Early intervention

Scoliosis Screening

<< Early intervention requires effective scoliosis screening at an early age.

Observation vs. Early Intervention

The traditional medical approach to managing scoliosis is to “wait and see” and if the scoliosis gets large enough, then surgery is performed. This approach is referred to as “observation”. While it is important to monitor a developing scoliosis, non-surgical treatments have been developed which have been shown to stop and or slow progression of scoliosis in the majority of cases.  Therefore it makes sense to try these treatments rather than to wait until the scoliosis needs surgery. The key to success is to start these treatments as early as possible, as the larger the scoliosis becomes, the more difficult it is to treat.

Early Intervention with Scoliosis Exercise

General exercise approaches such as swimming, core strengthening, pilates, and yoga are not supported by research as effective interventions against the progression of scoliosis. Similarly, general physiotherapy, chiropractic, and osteopathy, while beneficial for general spinal health, have not shown the ability to slow or stop the progression of scoliosis, even if administered early.

The Scientific Exercise Approach to Scoliosis (SEAS) published research in the Journal of Rehabilitation Medicine in 2008, studying 74 consecutive adolescent idiopathic scoliosis patients with an average curve of 15 degrees. The patients were on average 12.5 years of age. 35 patients were enrolled in the SEAS exercise group and 39 patients received regular physical therapy. From the SEAS group, only 6.1% of these patient progressed and required a scoliosis brace, whereas 25% in the regular physiotherapy group progressed and required bracing. (JEB TO EDIT).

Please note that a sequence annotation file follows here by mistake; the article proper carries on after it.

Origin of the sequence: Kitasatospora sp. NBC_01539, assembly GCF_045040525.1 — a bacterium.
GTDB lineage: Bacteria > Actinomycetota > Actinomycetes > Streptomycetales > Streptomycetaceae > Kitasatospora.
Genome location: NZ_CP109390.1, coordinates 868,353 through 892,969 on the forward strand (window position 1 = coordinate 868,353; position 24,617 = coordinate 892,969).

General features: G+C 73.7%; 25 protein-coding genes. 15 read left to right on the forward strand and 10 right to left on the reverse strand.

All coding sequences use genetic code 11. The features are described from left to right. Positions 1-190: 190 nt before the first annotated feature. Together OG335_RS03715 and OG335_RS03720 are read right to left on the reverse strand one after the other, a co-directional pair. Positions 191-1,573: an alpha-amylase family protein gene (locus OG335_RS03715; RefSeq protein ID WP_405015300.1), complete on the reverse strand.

Sydney Scoliosis Clinic is one of the only clinics in Australia with Advanced Certification in the SEAS program.

(Jeb to find study on General Exercise and Scoliosis)

Early Intervention with Scoliosis Bracing

Scoliosis bracing is often not considered a good early intervention as some curves, less than 20 degrees, have been shown to spontaneously resolve or not progress. However, in cases where there is a strong family history, monitored progression, or positive genetic testing, scoliosis bracing may be the most appropriate treatment.

The SpineCor dynamic scoliosis brace has been shown to be an effective treatment for both early intervention in small adolescent idiopathic curves and as a brace treatment for juvenile scoliosis. (Jeb to find references for studies supporting this statement)

The use of rigid night-time braces has also been proposed as a less invasive alternative to full time rigid bracing in small curves. Both the SpineCor dynamic brace, and the Ortholutions night time brace are available through Sydney Scoliosis Clinic.